Torture and Torment – Letter to the Editor, East Hampton Star, September 2, 2013

Dear David,

Dirty, noisy helicopters can fly as many passengers as they have capacity, flying to and from the Hamptons without disrupting, torturing, and tormenting residential property owners. In fact, they don’t have to fly over one residential property. This is very important, so let me state this again. Helicopters can fly to and from the Hamptons without flying over a single residential property. This is an excellent solution for the number one problem we face in East Hampton and the entire Peconic region.

Dirty, noisy helicopters don’t need to fly into East Hampton Airport to fly into the Hamptons. There are two reasonable alternatives:

The first is Montauk Airport. The northern route follows the northern Long Island shoreline about three miles offshore. The northern helicopter route can simply be extended past Plum Island with a transition south into Montauk Airport. Montauk Airport is situated directly on Block Island Sound, thereby eliminating dirty, noisy helicopters from flying over residential properties.

The second alternative is Southampton Heliport at the end of Meadow Lane. The southern helicopter route follows the southern Long Island shoreline about three miles offshore. Helicopters need only to simply turn north into the Southampton Heliport, which is situated directly on the ocean, again eliminating dirty, noisy helicopters from flying over residential properties.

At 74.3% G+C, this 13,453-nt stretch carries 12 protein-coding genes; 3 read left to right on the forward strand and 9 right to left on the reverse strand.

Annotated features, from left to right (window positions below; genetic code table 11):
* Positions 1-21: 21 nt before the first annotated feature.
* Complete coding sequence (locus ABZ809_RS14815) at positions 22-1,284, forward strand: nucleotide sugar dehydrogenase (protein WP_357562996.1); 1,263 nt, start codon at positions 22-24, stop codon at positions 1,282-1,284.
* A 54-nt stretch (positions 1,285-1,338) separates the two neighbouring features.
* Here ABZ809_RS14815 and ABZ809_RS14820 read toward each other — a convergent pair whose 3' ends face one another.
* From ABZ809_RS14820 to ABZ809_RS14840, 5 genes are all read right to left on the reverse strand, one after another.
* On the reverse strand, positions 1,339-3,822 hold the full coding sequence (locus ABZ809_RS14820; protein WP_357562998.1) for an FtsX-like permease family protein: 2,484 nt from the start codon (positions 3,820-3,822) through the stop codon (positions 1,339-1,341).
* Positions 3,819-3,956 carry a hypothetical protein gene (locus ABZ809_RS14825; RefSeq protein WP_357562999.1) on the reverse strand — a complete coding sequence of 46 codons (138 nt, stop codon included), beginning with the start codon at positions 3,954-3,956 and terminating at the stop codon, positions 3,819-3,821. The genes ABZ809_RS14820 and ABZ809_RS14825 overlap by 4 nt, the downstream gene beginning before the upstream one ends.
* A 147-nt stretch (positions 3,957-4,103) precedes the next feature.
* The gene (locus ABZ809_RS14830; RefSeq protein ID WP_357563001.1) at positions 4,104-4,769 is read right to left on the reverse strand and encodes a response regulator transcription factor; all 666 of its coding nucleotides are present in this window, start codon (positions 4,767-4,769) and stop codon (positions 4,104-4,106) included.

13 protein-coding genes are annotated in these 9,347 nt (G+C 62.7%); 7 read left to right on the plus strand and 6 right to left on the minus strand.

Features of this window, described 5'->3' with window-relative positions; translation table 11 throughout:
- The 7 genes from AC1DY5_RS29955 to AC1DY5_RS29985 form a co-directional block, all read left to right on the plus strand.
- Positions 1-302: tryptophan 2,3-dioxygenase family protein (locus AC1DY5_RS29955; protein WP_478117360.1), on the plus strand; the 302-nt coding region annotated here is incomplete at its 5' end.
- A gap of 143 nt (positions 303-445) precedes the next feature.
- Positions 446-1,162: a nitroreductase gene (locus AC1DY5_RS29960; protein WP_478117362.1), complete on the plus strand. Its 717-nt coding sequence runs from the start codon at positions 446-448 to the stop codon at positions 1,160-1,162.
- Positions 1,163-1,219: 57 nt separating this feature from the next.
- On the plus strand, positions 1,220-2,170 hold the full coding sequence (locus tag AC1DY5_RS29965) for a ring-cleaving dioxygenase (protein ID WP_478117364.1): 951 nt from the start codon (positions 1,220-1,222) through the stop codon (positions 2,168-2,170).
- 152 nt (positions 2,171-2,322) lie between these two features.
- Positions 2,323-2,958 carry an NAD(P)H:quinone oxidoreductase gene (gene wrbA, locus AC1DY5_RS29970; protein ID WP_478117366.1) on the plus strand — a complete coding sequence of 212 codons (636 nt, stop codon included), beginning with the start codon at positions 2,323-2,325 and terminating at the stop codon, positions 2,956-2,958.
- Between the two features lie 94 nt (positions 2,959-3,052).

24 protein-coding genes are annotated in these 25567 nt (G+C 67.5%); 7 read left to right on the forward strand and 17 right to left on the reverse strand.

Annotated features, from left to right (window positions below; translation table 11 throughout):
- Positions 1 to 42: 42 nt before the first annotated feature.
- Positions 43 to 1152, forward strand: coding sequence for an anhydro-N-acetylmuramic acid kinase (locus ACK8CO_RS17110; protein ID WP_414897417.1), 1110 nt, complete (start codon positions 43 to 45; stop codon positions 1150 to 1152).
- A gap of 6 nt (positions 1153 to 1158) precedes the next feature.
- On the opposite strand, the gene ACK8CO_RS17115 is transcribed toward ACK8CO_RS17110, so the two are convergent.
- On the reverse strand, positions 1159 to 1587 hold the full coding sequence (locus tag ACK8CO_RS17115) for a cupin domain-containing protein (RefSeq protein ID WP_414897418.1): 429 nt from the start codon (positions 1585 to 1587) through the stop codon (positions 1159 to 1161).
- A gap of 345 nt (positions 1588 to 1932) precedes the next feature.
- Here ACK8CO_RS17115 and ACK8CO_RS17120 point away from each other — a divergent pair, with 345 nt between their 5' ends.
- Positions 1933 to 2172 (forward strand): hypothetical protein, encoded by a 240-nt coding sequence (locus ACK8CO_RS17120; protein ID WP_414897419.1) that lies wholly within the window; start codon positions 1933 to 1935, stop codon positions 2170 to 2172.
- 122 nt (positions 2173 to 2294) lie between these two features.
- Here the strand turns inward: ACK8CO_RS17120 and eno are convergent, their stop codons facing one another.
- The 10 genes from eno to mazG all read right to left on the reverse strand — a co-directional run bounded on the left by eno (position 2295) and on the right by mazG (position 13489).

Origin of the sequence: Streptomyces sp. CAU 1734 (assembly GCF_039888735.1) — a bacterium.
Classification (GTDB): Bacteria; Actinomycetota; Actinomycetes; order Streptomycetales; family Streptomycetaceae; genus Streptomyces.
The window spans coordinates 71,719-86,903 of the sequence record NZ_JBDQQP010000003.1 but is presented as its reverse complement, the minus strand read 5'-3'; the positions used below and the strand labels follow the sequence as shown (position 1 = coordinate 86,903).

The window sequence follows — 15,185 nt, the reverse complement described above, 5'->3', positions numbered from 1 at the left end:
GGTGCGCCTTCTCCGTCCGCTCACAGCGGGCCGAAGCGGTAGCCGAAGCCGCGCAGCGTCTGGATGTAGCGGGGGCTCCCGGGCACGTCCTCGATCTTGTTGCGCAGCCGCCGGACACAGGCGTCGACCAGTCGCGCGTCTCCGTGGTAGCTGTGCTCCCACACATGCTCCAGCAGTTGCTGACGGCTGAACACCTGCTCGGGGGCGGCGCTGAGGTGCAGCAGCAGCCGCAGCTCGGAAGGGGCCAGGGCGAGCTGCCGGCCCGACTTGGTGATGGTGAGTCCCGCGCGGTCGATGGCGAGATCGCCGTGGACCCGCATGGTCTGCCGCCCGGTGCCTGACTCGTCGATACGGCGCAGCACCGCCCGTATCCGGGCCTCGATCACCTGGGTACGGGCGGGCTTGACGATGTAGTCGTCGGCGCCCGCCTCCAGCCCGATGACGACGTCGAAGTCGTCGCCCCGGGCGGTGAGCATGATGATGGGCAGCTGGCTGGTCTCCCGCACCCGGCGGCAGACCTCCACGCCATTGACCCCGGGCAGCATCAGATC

It’s so silly that dirty, noisy helicopters are permitted to fly into East Hampton Airport, because it’s surrounded by thousands of residential properties. When dirty, noisy helicopters fly into East Hampton Airport thousands of residential property owners are rudely disrupted, tortured, and tormented, only to have one or two passengers disembark from the helicopter. It is not silly anymore. It really is crazy. It is also crazy that our elected town officials have allowed this torturous activity to continue for as long as they have.

All good solutions require compromise. It will take a little bit longer for the owners and passengers of dirty, noisy helicopters to arrive at their homes. That small imposition surely pales to the tremendous relief given to thousands of folks on the ground who simply wish to have their right for peaceful enjoyment of their properties, guaranteed to them by local municipalities through their zoning laws, returned to them.

Also consider the hundreds of local jobs that may be created by this solution as taxi and limousine drivers pick up the passengers. Possibly a shuttle service can be considered. What is interesting to note, the time of day passengers of these helicopters that arrive and leave the Hamptons is always opposite the traffic flow of vehicular traffic from Montauk. This is why this solution is such a small imposition.

It is easy for East Hampton Town Board members to stick their heads in the sand and ignore the dirty, noisy helicopters. Or as Councilman Dominick Stanzione advocates, to “spread the pain,” so everyone suffers the disruption, torture, and torment of dirty, noisy helicopters. It is hard work to find a solution and then implement it. We desperately need hard-working town board members with backbone to stand up to the helicopter interests who can finally end this nightmare. This year we have the opportunity to vote out those who have no interest in solving this massive problem.

It’s not silly anymore. It is literally crazy to make so many people suffer.